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Police Service funding ‘a step in the right direction’ says Hauth

The Thunder Bay Police Service receives additional $900,000 in grant money to fund human trafficking project.
Thunder Bay Police Station

THUNDER BAY - The Thunder Bay Police Service has received more than $900,000 from the province over the next three years to fund a human trafficking project, but the service is still waiting to learn if grants specifically aimed at addressing the growing issue of guns and gangs in the city will be awarded.

The funding was announced during the Thunder Bay Police Services Board meeting on Tuesday by police chief Sylvie Hauth.

The funding, which includes $318,000 for the first year, was part of the provincial priorities of the Community Safety Grants and will be used to fund a human trafficking project in Thunder Bay.

“It’s definitely a step in the right direction,” Hauth said. “Right now the three priorities we were approved for total just a little over $900,000. They are specifically targeting our Joint Mobile Crisis Response Team Project, our Floodway Patrol Project, and now human trafficking. There is a connection between human trafficking and guns and gangs, that $900,000 isn’t specifically earmarked for guns and gangs.”

The JMCRTP and the Floodway Project received funding under the local priorities of the Community Safety Grants from the province.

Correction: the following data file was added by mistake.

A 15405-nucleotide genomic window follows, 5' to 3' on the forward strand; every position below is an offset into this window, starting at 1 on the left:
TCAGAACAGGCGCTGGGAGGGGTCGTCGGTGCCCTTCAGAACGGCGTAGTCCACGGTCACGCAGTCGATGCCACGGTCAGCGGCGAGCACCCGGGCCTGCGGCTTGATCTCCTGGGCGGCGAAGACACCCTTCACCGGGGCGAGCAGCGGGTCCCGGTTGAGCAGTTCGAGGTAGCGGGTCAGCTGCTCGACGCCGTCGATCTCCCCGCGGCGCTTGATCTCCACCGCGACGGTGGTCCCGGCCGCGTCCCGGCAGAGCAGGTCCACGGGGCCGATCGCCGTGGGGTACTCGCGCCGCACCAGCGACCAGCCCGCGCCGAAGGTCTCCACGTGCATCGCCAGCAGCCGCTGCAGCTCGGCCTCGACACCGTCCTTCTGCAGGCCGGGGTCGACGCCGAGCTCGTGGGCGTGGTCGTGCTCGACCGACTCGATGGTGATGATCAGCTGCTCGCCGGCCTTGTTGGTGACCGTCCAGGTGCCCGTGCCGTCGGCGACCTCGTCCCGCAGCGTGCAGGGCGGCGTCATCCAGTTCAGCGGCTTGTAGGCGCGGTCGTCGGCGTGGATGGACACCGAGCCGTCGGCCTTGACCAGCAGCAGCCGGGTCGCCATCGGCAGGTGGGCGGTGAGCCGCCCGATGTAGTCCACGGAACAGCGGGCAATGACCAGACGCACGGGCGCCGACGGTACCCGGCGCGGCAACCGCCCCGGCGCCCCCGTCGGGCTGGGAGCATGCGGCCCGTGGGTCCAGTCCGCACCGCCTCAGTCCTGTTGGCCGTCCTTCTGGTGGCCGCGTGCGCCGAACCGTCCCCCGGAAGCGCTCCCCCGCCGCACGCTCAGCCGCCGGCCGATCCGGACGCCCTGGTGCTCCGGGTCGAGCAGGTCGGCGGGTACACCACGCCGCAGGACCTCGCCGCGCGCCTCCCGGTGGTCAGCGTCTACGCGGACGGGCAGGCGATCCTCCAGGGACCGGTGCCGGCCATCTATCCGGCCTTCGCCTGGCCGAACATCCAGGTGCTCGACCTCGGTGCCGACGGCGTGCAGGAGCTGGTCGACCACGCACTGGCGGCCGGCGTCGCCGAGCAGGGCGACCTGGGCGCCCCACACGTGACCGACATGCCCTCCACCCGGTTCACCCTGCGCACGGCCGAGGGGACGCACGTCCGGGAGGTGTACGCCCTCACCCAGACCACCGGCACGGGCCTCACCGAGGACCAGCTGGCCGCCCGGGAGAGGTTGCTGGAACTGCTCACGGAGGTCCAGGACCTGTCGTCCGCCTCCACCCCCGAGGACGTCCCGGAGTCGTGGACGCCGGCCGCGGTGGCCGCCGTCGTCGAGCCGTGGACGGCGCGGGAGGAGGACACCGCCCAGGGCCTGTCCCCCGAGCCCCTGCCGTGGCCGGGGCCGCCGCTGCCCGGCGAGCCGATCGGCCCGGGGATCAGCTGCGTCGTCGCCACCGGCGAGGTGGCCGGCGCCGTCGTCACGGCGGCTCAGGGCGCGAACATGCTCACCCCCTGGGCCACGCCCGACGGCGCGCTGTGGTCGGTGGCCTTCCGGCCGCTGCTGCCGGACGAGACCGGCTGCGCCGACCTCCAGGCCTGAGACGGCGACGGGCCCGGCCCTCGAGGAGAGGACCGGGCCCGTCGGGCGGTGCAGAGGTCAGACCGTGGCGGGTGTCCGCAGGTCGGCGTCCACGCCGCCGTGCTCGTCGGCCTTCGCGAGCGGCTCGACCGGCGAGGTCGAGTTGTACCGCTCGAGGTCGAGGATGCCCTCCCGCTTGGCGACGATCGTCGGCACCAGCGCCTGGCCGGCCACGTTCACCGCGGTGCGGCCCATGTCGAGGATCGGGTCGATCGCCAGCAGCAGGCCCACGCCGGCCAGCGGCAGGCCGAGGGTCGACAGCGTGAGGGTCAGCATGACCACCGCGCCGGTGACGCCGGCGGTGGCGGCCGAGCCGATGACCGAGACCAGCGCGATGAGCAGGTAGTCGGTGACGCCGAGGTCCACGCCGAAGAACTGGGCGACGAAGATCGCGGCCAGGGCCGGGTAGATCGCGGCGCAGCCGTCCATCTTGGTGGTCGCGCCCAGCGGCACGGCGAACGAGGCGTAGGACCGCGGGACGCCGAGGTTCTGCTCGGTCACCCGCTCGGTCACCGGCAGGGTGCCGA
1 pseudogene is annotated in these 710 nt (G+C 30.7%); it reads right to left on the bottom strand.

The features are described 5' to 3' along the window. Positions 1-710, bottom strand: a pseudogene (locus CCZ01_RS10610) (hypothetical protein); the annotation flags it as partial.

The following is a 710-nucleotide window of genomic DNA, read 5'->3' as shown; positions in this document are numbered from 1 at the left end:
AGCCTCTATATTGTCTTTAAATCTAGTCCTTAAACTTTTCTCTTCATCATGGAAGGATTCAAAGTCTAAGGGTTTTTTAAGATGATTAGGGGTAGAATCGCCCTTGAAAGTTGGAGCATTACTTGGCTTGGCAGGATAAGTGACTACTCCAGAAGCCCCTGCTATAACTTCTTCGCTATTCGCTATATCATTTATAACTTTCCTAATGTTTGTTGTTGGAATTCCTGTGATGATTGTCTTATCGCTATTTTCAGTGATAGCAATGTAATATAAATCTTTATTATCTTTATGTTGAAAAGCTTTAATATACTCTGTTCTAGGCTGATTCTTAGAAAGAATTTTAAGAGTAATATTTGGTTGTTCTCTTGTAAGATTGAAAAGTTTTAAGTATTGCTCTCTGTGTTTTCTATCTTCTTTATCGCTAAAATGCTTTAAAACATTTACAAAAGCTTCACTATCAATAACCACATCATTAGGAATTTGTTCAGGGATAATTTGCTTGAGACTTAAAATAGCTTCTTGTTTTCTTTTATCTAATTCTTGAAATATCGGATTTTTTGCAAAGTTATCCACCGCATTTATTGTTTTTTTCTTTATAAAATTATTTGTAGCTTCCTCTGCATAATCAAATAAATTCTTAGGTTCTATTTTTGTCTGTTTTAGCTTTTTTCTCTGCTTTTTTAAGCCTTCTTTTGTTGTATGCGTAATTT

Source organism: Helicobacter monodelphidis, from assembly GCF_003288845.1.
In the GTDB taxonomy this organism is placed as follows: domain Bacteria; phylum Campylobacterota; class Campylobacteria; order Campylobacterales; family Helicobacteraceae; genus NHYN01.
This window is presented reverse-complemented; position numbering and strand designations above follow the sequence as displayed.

Over the next three years, the three projects will receive a combined total of $2.7 million.

“I am pleased to hear that we received grants,” Thunder Bay Police Services Board chair, Georjann Morriseau said. “It means there is somewhat of a priority out there to build capacity and fund some necessary areas, actually critical areas in the north and here in Thunder Bay.”

The human trafficking project includes four key aspects, including training for frontline officers and crisis workers, implementing a specific and dedicated staff member for investigating human trafficking cases, public awareness and education campaigns, and the inclusion of a ‘soft interview room.’

“We are working with the Sexual Abuse Centre to ensure that we can implement a room for interviewing purposes that is more conducive to a victim-centred and trauma informed and really ensuring they are comfortable coming forward,” Hauth said. “That is often the most difficult first step.”

And while human trafficking is closely connected to the issue of guns and gangs, which has been increasing in the city for the past several years, Hauth said the Police Service is still seeking funding to address that specific issue.  

“We have two that are through the Civil Remedies Grants,” she said. “The maximum for us to apply for those grants is $100,000. So even if we are successful for a guns and gangs project, the total amount we can receive is $100,000.”

“The other two we just recently applied for with a deadline of yesterday was through the proceeds of crime as well. Those also have a limit as well. They are $100,000. The only way that amount goes up is if we partner with another agency.”

Doug Diaczuk

About the Author: Doug Diaczuk

Doug Diaczuk is a reporter and award-winning author from Thunder Bay. He has a master’s degree in English from Lakehead University
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